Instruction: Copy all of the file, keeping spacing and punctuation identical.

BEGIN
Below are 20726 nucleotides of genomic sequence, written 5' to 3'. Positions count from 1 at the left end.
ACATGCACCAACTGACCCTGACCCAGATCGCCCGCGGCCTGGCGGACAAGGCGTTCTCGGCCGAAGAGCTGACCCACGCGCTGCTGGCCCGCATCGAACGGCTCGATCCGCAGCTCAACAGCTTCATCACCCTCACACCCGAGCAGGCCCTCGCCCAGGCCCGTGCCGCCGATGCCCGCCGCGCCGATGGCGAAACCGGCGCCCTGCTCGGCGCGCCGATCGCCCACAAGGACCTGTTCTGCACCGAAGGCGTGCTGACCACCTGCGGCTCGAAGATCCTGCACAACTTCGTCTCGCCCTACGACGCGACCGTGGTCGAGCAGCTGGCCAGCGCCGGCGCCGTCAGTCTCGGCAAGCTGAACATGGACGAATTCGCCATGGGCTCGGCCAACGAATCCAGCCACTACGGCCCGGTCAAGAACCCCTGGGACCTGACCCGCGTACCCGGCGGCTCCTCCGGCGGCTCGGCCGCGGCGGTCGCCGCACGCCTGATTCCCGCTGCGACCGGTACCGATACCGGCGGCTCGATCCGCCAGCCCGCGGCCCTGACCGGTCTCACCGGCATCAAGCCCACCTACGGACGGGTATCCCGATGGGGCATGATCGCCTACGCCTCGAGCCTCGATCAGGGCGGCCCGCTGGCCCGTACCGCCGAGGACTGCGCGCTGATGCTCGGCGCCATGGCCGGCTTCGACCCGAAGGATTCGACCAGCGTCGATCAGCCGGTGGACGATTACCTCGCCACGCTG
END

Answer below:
Below are 20726 nucleotides of genomic sequence, written 5' to 3'. Positions count from 1 at the left end.
ACATGCACCAACTGACCCTGACCCAGATCGCCCGCGGCCTGGCGGACAAGGCGTTCTCGGCCGAAGAGCTGACCCACGCGCTGCTGGCCCGCATCGAACGGCTCGATCCGCAGCTCAACAGCTTCATCACCCTCACACCCGAGCAGGCCCTCGCCCAGGCCCGTGCCGCCGATGCCCGCCGCGCCGATGGCGAAACCGGCGCCCTGCTCGGCGCGCCGATCGCCCACAAGGACCTGTTCTGCACCGAAGGCGTGCTGACCACCTGCGGCTCGAAGATCCTGCACAACTTCGTCTCGCCCTACGACGCGACCGTGGTCGAGCAGCTGGCCAGCGCCGGCGCCGTCAGTCTCGGCAAGCTGAACATGGACGAATTCGCCATGGGCTCGGCCAACGAATCCAGCCACTACGGCCCGGTCAAGAACCCCTGGGACCTGACCCGCGTACCCGGCGGCTCCTCCGGCGGCTCGGCCGCGGCGGTCGCCGCACGCCTGATTCCCGCTGCGACCGGTACCGATACCGGCGGCTCGATCCGCCAGCCCGCGGCCCTGACCGGTCTCACCGGCATCAAGCCCACCTACGGACGGGTATCCCGATGGGGCATGATCGCCTACGCCTCGAGCCTCGATCAGGGCGGCCCGCTGGCCCGTACCGCCGAGGACTGCGCGCTGATGCTCGGCGCCATGGCCGGCTTCGACCCGAAGGATTCGACCAGCGTCGATCAGCCGGTGGACGATTACCTCGCCACGCTG